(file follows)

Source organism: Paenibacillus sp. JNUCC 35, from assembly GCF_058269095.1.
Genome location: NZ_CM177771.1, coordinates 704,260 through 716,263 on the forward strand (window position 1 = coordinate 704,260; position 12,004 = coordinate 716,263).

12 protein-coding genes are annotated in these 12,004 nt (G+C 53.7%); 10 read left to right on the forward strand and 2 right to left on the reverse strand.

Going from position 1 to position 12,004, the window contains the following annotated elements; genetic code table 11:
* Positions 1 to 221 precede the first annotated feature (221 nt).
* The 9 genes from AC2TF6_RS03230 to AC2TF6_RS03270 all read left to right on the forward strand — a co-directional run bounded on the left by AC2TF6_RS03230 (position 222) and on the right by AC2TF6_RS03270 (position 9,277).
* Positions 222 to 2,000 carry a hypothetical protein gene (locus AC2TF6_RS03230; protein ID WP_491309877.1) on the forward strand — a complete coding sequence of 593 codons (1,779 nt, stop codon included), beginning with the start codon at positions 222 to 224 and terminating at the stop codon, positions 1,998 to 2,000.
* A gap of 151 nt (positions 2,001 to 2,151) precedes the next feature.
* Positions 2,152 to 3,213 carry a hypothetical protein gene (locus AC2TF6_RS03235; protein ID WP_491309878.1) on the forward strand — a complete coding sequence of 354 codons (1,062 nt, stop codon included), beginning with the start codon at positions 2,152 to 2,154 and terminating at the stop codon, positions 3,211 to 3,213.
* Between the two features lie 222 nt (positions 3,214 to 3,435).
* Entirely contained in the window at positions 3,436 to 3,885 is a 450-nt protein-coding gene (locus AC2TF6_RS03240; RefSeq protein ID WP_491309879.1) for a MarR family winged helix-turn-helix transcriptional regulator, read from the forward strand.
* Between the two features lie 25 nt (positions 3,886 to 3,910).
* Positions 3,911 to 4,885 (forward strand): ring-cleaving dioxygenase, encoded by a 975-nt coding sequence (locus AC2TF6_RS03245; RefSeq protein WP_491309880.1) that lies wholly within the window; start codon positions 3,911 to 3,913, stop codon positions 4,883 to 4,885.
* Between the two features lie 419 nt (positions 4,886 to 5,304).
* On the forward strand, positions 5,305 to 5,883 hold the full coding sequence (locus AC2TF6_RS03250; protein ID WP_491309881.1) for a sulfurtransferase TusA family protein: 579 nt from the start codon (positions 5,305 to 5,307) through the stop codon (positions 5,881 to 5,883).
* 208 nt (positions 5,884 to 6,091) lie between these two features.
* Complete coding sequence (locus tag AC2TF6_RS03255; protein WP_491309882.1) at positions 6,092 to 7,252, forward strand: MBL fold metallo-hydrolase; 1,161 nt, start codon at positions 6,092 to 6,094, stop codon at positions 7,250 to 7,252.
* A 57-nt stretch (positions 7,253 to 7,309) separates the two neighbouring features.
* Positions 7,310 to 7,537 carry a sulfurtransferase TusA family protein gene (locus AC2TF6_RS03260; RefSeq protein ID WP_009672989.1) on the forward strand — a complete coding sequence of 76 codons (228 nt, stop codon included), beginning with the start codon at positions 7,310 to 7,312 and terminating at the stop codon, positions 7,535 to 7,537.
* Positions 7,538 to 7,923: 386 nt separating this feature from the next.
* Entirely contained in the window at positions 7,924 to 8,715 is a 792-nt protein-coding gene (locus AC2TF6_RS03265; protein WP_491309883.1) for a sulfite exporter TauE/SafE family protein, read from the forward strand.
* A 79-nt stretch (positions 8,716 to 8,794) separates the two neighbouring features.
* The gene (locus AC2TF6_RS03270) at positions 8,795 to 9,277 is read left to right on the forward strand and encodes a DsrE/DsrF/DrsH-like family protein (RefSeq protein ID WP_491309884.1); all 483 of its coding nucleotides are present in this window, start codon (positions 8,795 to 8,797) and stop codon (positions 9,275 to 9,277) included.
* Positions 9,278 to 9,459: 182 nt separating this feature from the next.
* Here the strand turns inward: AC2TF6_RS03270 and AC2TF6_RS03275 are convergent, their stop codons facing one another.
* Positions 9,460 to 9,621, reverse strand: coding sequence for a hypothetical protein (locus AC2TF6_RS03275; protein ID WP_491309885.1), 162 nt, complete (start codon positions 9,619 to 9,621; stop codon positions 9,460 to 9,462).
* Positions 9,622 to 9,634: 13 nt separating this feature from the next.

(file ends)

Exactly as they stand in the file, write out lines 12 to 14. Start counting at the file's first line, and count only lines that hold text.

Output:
* Between the two features lie 25 nt (positions 3,886 to 3,910).
* Positions 3,911 to 4,885 (forward strand): ring-cleaving dioxygenase, encoded by a 975-nt coding sequence (locus AC2TF6_RS03245; RefSeq protein WP_491309880.1) that lies wholly within the window; start codon positions 3,911 to 3,913, stop codon positions 4,883 to 4,885.
* Between the two features lie 419 nt (positions 4,886 to 5,304).